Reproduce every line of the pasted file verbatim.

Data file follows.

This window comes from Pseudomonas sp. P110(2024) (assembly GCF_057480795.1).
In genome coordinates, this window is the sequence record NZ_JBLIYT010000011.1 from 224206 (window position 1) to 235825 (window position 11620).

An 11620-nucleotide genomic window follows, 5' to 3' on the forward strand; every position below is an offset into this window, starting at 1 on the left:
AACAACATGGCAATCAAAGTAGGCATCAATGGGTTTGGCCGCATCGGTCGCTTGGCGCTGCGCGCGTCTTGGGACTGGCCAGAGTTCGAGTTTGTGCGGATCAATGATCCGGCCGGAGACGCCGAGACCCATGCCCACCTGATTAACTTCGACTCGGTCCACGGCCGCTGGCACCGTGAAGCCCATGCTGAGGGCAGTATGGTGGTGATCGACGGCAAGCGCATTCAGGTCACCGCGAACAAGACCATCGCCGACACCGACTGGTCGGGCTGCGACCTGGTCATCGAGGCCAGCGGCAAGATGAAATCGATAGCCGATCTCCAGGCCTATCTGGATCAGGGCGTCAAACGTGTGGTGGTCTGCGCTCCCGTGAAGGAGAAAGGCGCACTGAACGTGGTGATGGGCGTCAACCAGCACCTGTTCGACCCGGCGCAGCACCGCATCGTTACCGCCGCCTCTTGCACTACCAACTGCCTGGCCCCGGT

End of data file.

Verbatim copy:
This window comes from Pseudomonas sp. P110(2024) (assembly GCF_057480795.1).
In genome coordinates, this window is the sequence record NZ_JBLIYT010000011.1 from 224206 (window position 1) to 235825 (window position 11620).

An 11620-nucleotide genomic window follows, 5' to 3' on the forward strand; every position below is an offset into this window, starting at 1 on the left:
AACAACATGGCAATCAAAGTAGGCATCAATGGGTTTGGCCGCATCGGTCGCTTGGCGCTGCGCGCGTCTTGGGACTGGCCAGAGTTCGAGTTTGTGCGGATCAATGATCCGGCCGGAGACGCCGAGACCCATGCCCACCTGATTAACTTCGACTCGGTCCACGGCCGCTGGCACCGTGAAGCCCATGCTGAGGGCAGTATGGTGGTGATCGACGGCAAGCGCATTCAGGTCACCGCGAACAAGACCATCGCCGACACCGACTGGTCGGGCTGCGACCTGGTCATCGAGGCCAGCGGCAAGATGAAATCGATAGCCGATCTCCAGGCCTATCTGGATCAGGGCGTCAAACGTGTGGTGGTCTGCGCTCCCGTGAAGGAGAAAGGCGCACTGAACGTGGTGATGGGCGTCAACCAGCACCTGTTCGACCCGGCGCAGCACCGCATCGTTACCGCCGCCTCTTGCACTACCAACTGCCTGGCCCCGGT